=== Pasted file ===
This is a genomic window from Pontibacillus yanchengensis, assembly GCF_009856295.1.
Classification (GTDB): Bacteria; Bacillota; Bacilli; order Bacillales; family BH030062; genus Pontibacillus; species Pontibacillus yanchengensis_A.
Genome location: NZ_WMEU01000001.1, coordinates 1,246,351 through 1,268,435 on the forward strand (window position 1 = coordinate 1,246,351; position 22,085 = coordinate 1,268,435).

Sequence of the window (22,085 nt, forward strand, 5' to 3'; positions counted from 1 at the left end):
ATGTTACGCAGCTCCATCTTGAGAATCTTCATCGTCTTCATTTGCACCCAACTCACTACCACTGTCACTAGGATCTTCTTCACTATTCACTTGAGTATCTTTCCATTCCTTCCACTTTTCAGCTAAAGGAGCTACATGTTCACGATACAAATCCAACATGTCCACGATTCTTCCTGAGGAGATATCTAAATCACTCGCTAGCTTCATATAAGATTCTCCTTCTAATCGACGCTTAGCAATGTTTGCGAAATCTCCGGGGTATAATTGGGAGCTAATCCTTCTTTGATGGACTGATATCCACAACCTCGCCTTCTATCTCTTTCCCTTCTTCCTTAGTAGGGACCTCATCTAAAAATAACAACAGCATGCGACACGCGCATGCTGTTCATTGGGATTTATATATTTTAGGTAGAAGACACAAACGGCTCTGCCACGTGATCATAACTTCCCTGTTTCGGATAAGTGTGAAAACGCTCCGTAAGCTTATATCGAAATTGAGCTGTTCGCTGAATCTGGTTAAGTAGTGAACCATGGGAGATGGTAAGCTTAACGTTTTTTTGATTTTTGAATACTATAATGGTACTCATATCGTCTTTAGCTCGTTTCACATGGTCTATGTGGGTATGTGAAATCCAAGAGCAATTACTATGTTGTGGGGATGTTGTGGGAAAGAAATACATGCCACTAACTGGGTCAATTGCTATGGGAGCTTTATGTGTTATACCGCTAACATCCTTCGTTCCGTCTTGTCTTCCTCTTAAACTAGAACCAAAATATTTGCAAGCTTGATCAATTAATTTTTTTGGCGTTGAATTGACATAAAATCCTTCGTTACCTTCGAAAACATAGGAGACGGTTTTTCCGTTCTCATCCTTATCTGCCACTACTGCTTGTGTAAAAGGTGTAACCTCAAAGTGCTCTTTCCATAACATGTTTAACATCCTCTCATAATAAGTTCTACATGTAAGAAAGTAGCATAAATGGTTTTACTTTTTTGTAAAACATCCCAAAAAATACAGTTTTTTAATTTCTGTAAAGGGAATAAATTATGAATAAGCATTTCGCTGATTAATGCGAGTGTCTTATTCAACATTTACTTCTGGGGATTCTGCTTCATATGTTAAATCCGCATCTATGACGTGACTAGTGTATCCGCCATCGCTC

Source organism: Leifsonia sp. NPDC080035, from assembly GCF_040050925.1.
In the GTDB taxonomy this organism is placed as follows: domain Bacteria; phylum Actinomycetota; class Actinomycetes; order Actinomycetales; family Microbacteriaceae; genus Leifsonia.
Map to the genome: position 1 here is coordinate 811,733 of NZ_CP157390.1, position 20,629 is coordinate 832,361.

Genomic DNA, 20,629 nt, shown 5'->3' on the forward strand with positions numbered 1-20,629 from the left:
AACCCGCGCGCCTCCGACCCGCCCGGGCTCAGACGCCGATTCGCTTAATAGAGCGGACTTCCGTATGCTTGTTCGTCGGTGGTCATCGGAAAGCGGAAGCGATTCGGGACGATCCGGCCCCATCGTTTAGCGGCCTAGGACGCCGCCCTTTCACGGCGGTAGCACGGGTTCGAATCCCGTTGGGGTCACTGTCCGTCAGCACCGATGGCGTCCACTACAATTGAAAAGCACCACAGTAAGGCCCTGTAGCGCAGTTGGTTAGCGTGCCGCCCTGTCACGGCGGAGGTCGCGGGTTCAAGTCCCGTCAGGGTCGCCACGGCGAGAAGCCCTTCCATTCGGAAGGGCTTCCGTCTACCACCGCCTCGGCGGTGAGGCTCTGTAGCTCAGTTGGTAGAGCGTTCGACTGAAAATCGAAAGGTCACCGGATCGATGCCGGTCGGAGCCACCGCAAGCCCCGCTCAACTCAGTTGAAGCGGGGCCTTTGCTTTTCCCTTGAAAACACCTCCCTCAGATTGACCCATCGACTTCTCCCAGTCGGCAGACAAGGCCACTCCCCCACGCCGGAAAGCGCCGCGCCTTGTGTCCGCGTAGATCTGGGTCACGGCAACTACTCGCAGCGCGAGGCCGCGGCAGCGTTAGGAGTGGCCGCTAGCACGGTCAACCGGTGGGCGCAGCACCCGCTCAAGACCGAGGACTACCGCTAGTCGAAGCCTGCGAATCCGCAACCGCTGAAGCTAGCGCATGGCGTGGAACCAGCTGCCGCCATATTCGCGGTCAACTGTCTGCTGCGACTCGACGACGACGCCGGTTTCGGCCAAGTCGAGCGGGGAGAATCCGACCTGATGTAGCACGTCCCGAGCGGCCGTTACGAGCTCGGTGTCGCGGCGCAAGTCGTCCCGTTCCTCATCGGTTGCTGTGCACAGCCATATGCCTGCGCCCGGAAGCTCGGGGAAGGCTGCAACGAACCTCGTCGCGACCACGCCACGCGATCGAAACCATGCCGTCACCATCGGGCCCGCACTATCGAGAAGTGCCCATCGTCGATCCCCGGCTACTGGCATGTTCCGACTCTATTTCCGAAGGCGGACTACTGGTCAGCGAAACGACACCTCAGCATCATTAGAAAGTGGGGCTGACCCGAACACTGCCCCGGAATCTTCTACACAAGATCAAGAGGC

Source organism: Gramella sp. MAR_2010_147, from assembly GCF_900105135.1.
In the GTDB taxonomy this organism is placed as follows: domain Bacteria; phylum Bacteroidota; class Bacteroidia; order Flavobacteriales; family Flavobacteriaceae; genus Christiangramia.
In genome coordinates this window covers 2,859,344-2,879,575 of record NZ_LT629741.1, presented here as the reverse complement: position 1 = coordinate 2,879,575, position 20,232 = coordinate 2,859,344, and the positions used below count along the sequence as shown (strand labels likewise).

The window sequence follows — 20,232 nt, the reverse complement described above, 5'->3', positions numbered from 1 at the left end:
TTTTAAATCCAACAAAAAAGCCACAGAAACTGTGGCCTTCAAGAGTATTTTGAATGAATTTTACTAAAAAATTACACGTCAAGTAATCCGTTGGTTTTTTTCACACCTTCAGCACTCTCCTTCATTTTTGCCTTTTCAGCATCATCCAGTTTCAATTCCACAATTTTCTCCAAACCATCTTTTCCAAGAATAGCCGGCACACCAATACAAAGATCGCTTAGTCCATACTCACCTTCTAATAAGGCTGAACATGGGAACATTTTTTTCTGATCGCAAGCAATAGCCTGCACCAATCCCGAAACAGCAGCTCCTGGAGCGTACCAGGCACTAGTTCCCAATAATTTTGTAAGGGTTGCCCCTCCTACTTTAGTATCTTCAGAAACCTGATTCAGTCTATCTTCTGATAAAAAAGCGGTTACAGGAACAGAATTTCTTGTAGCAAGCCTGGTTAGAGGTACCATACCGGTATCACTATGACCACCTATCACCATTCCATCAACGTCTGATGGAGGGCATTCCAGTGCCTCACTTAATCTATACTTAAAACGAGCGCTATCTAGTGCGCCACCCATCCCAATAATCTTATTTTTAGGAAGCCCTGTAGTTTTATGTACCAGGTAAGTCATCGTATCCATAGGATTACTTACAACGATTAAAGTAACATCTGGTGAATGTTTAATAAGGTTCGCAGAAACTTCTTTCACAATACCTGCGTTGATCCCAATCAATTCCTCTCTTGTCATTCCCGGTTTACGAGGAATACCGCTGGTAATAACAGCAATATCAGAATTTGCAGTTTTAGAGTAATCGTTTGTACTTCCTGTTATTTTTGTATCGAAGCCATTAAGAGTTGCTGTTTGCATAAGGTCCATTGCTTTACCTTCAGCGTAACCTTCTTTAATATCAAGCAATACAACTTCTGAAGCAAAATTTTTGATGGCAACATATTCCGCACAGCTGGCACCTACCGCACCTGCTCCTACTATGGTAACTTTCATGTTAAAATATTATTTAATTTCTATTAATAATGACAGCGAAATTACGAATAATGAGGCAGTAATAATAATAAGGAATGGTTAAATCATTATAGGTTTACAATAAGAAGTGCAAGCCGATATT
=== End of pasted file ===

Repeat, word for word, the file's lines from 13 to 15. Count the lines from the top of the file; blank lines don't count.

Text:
In genome coordinates this window covers 2,859,344-2,879,575 of record NZ_LT629741.1, presented here as the reverse complement: position 1 = coordinate 2,879,575, position 20,232 = coordinate 2,859,344, and the positions used below count along the sequence as shown (strand labels likewise).

The window sequence follows — 20,232 nt, the reverse complement described above, 5'->3', positions numbered from 1 at the left end:
TTTTAAATCCAACAAAAAAGCCACAGAAACTGTGGCCTTCAAGAGTATTTTGAATGAATTTTACTAAAAAATTACACGTCAAGTAATCCGTTGGTTTTTTTCACACCTTCAGCACTCTCCTTCATTTTTGCCTTTTCAGCATCATCCAGTTTCAATTCCACAATTTTCTCCAAACCATCTTTTCCAAGAATAGCCGGCACACCAATACAAAGATCGCTTAGTCCATACTCACCTTCTAATAAGGCTGAACATGGGAACATTTTTTTCTGATCGCAAGCAATAGCCTGCACCAATCCCGAAACAGCAGCTCCTGGAGCGTACCAGGCACTAGTTCCCAATAATTTTGTAAGGGTTGCCCCTCCTACTTTAGTATCTTCAGAAACCTGATTCAGTCTATCTTCTGATAAAAAAGCGGTTACAGGAACAGAATTTCTTGTAGCAAGCCTGGTTAGAGGTACCATACCGGTATCACTATGACCACCTATCACCATTCCATCAACGTCTGATGGAGGGCATTCCAGTGCCTCACTTAATCTATACTTAAAACGAGCGCTATCTAGTGCGCCACCCATCCCAATAATCTTATTTTTAGGAAGCCCTGTAGTTTTATGTACCAGGTAAGTCATCGTATCCATAGGATTACTTACAACGATTAAAGTAACATCTGGTGAATGTTTAATAAGGTTCGCAGAAACTTCTTTCACAATACCTGCGTTGATCCCAATCAATTCCTCTCTTGTCATTCCCGGTTTACGAGGAATACCGCTGGTAATAACAGCAATATCAGAATTTGCAGTTTTAGAGTAATCGTTTGTACTTCCTGTTATTTTTGTATCGAAGCCATTAAGAGTTGCTGTTTGCATAAGGTCCATTGCTTTACCTTCAGCGTAACCTTCTTTAATATCAAGCAATACAACTTCTGAAGCAAAATTTTTGATGGCAACATATTCCGCACAGCTGGCACCTACCGCACCTGCTCCTACTATGGTAACTTTCATGTTAAAATATTATTTAATTTCTATTAATAATGACAGCGAAATTACGAATAATGAGGCAGTAATAATAATAAGGAATGGTTAAATCATTATAGGTTTACAATAAGAAGTGCAAGCCGATATT